Mozambique: Christian Council and Sant'Egidio concerned about attacks in Cabo Delgado
Albie Morkel. File photo: Anesh Debiky / Gallo Images
Former Proteas all-rounder Albie Morkel has recounted a horror story of being arrested and charged with smuggling weapons in Mozambique.
Morkel appeared on The Dan Nicholl Show on SuperSport this week and described his time in the African country, where he spent two days in a local prison in Tete.
The Titans skipper was arrested and locked up for being in possession of leftover ammunition from a tiger fishing exhibition.
The incident appears to have occurred in February this year, judging from Morkel’s Instagram page.
“They pulled AK-47s on us and it turned into a very ugly story. Thrown in the back of a car, the next time I got out and the gates opened to Tete provincial prison. I have never been to jail in South Africa or even close to it but I don’t think what happens in there… humans shouldn’t be treated like that,” said the 37-year-old.
However, two days later, Morkel was lucky enough to get out of jail and then leave Mozambique.
‘I was held for the serious criminal charge of weapons smuggling and nobody at the court was willing to help me…’
The only words South African cricket all-rounder Albie Morkel was able to get through the cellphone to his wife Marthmari, before he was bundled into a car and driven to prison, were: “I’m going to be stuck in Mozambique for a little longer; there’s a problem but I can’t talk now because the guards are coming with their AK47s”.
The harrowing ordeal, which Morkel, one of South Africa’s most recognisable cricketers thanks to his nine years in the Indian Premier League, describes as “the most horrific two days of my life”, began a couple of hours earlier.
Morkel, 37, arrived at Chingozi Airport in Tete, northwestern Mozambique, after a fishing trip targeting tiger fish on the lower Zambezi River in July.
The incident had its genesis in a hunting trip Morkel, who is known for his love of the bush, went on a couple of weeks earlier. Upon his return, he asked his gardener to clean his car.
When the gardener found a small packet of ammunition in the vehicle, he wasn’t sure what to do with it, so he put it in the side pocket of one of Morkel’s old cricket bags.
That was the bag Morkel thought would be perfect to put his fishing tackle in when he went to Mozambique.
Getting through OR Tambo International Airport and arriving in Tete without any problems, the drama started when the Pretoria-based cricketer was about to board his flight back to Johannesburg.
“It had been a fantastic trip and I was at the airport on my way back when the airport security found some ammunition in my bag that I didn’t know about. With the language barrier, things escalated very quickly into a big mess. I told the other guys in our party to go ahead and board and I’ll just sort this problem out and catch the later flight.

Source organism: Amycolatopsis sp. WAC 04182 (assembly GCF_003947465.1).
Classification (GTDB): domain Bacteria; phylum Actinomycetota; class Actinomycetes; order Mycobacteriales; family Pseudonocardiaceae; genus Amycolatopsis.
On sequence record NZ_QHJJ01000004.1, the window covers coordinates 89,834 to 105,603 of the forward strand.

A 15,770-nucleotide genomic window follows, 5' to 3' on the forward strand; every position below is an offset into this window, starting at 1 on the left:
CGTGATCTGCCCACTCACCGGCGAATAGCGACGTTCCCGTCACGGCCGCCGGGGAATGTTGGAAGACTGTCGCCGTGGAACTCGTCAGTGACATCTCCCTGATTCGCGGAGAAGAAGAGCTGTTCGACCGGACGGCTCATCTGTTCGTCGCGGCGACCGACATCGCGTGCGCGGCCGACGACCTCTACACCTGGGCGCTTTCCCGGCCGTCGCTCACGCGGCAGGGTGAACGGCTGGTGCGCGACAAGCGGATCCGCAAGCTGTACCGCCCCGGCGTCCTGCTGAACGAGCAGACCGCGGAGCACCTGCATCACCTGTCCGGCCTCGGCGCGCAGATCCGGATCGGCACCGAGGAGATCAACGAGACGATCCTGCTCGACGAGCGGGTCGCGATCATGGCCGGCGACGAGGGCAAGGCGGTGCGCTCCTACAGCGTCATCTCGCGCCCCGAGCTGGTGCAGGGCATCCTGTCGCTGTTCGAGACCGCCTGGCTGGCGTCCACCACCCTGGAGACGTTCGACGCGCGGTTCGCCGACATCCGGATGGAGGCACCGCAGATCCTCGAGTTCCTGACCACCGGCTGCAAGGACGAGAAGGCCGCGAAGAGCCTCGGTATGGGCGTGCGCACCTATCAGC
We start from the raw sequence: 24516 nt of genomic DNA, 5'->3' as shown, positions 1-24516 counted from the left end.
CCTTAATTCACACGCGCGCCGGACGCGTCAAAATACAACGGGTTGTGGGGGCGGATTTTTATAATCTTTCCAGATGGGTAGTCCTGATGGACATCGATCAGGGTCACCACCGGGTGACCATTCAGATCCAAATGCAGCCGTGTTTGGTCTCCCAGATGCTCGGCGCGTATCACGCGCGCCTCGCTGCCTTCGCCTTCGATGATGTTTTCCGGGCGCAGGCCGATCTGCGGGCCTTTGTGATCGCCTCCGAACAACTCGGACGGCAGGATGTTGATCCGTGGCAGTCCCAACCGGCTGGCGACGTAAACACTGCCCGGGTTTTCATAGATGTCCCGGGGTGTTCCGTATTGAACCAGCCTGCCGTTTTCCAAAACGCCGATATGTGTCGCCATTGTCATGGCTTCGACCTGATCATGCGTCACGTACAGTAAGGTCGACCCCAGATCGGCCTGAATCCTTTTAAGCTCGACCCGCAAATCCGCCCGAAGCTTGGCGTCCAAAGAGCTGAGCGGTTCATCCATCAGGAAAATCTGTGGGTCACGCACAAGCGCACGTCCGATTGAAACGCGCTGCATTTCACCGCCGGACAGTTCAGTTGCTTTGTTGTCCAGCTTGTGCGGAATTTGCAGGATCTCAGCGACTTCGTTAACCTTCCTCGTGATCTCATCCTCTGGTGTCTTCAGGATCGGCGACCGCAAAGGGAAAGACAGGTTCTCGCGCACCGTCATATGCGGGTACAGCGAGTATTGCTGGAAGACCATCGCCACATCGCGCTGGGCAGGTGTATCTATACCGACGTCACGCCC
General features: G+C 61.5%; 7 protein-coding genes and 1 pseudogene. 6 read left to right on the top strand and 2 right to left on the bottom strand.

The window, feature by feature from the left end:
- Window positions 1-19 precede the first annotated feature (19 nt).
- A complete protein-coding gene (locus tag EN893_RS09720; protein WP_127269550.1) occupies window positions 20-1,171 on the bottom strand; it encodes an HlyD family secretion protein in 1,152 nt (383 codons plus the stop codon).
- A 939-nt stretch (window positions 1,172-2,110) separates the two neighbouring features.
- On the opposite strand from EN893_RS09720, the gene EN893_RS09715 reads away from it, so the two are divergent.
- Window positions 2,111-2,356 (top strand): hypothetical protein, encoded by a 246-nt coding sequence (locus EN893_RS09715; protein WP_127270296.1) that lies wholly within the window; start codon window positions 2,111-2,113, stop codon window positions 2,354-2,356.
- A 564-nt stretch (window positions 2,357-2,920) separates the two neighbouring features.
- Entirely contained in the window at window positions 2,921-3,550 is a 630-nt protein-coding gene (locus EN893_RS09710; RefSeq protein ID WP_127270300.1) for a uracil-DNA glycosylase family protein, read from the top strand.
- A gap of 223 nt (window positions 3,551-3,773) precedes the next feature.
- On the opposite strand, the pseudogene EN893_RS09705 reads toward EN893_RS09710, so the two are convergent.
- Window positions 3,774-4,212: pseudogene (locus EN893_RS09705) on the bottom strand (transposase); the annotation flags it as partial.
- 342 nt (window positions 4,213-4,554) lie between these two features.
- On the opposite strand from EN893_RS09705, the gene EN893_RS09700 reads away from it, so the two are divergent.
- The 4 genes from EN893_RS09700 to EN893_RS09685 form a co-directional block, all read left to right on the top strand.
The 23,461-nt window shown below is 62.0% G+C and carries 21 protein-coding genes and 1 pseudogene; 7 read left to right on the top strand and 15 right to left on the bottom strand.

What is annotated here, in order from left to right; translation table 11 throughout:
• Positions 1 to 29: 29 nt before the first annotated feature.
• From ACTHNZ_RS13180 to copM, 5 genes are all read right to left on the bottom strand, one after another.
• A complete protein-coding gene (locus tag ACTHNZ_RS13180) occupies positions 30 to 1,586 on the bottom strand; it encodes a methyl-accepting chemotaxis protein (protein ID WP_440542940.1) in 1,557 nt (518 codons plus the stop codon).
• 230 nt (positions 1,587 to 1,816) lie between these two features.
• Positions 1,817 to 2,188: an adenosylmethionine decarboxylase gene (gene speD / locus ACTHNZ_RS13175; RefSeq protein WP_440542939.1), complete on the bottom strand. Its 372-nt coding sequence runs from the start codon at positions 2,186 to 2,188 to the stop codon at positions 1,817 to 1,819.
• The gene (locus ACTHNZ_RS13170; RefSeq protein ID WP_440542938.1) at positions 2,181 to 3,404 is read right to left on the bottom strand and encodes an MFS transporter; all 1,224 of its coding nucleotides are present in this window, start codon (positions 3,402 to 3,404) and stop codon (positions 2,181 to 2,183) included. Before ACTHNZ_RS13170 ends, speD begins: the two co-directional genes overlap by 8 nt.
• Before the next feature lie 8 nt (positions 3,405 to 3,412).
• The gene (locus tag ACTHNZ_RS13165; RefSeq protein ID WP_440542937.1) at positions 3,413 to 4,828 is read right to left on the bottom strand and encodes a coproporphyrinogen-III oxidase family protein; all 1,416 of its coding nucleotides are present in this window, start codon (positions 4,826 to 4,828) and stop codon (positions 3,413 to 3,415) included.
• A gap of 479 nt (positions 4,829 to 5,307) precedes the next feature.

“But two hours later I was in Tete provincial prison for the two most horrific days of my life. I was held for the serious criminal charge of weapons smuggling and nobody at the court was willing to help me before it closed at 3pm, so I was taken to jail.
“The situation got a bit ugly when the guy helping me jostled one of the policemen a bit and out came the AK-47s. I was pushed into a car and next thing I knew I was at the gates of the prison,” Morkel revealed on The Dan Nicholl Show on Wednesday night.
Morkel was fortunate to find the help of two inmates when his spirits were at their lowest.
“I’ve never been close to jail before and this place was just inhuman – 800 prisoners, some of them clearly mentally unstable, all together in an open prison in 45-degree heat.
“They were so crammed together that at night they would just relieve themselves on each other.
“Luckily, I met a couple of guys in jail. Andrew was a computer tech guy from Malawi, who had been inside for six months because he couldn’t show his papers after they had had a few drinks in the pub, and the other guy had been there for 11 months after being arrested for selling cellphone batteries that the police thought he had stolen.
“They told me who I should stay away from and that the shade belonged to the main okes.
“Fortunately, I was allowed to sleep alone in the office at night and, five minutes before the jail closed on Friday afternoon for the weekend, my friends on the outside managed to get me out,” Morkel said.
How they were able to dig a famous sportsman, whose name meant nothing in Mozambique, out of his predicament, remains unclear, but Morkel has an idea.
“They never got into how they managed to get me released, but they certainly knew how the system works over there.”